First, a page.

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Acknowledging grant support

The Indiana University cyberinfrastructure managed by the Research Technologies division of UITS is supported by funding from several grants, each of which requires you to acknowledge its support in all presentations and published works stemming from research it has helped to fund. Conscientious acknowledgment of support from past grants also enhances the chances of IU's research community securing funding from grants in the future. For the acknowledgment statement(s) required for scholarly printed works, web pages, talks, online publications, and other presentations that make use of this and/or other grant-funded systems at IU, see If I use IU's research cyberinfrastructure, what sources of funding do I need to acknowledge in my published work?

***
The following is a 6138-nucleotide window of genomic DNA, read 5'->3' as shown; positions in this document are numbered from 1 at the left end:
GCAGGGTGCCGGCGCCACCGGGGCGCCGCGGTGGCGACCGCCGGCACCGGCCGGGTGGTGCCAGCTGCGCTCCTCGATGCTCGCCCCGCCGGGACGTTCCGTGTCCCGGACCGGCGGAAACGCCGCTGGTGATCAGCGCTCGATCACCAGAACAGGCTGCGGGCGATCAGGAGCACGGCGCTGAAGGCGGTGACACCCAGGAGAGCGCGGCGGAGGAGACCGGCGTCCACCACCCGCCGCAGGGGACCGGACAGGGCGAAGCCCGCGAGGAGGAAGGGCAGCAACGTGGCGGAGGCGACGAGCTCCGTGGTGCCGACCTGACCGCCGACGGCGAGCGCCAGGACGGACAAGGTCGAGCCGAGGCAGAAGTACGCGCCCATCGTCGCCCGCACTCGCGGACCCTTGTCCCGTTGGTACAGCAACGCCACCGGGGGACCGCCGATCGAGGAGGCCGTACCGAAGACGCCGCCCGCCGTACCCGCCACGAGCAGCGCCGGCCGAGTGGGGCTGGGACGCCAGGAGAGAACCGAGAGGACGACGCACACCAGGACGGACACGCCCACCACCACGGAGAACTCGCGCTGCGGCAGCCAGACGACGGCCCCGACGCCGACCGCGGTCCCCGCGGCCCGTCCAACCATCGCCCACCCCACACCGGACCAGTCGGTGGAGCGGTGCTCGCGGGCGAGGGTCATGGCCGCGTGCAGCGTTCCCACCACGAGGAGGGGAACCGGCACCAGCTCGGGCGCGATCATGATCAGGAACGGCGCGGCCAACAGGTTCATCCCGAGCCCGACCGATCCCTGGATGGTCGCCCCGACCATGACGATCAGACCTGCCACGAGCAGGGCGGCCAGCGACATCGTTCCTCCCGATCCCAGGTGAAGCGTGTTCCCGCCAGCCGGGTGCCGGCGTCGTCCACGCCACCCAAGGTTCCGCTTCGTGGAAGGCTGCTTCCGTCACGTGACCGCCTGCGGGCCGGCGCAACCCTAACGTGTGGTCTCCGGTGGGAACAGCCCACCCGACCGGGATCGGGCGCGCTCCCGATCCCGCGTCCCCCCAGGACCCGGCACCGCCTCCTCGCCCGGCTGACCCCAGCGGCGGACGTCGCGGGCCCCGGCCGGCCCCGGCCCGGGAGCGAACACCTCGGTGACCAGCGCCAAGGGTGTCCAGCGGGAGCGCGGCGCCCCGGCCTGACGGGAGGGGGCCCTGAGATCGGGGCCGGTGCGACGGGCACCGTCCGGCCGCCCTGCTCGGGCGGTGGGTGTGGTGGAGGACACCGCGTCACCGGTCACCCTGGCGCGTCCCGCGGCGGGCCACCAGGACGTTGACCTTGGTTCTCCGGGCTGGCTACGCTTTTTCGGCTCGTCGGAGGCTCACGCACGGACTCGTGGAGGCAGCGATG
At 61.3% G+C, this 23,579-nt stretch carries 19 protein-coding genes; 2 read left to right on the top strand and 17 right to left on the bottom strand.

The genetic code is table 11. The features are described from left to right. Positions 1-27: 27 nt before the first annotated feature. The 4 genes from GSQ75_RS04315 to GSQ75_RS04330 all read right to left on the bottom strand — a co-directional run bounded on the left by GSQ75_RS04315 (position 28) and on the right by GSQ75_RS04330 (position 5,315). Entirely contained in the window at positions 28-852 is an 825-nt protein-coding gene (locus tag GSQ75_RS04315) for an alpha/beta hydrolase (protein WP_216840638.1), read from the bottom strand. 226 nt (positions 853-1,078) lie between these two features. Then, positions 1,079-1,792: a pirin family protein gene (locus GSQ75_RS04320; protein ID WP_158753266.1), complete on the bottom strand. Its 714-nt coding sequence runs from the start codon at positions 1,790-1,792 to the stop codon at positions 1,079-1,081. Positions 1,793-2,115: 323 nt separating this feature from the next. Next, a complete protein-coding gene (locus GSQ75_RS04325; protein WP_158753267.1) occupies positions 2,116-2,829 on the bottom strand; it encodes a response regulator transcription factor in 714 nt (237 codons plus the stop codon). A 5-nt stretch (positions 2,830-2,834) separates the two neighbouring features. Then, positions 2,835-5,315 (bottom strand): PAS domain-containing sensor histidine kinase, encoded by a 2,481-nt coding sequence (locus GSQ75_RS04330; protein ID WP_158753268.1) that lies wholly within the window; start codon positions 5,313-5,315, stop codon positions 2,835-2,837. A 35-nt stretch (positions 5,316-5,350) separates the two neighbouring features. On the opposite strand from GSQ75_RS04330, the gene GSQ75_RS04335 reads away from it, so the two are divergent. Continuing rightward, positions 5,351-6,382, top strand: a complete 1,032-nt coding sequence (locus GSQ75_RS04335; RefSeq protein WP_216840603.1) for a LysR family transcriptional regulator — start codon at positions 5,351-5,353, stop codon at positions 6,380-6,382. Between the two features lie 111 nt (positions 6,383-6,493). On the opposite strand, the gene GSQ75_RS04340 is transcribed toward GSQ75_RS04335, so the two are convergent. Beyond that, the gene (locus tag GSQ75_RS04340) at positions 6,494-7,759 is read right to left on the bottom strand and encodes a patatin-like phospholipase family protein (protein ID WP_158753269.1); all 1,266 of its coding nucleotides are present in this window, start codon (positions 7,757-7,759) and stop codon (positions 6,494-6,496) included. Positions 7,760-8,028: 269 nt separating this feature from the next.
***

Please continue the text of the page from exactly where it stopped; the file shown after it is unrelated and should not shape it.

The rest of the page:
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Support

For technical support or general information about the DC2 and DCWAN file systems, email the UITS High Performance File Systems group.

For after-hours support, call Data Center Operations (812-855-9910), and ask to have High Performance File Systems contacted.

To receive maintenance and downtime information, subscribe to the hpfs-maintenance-l@indiana.edu mailing list; see On IU List, how do I subscribe to a list?

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This is document avvh in domain all.
Last modified on April 02, 2014.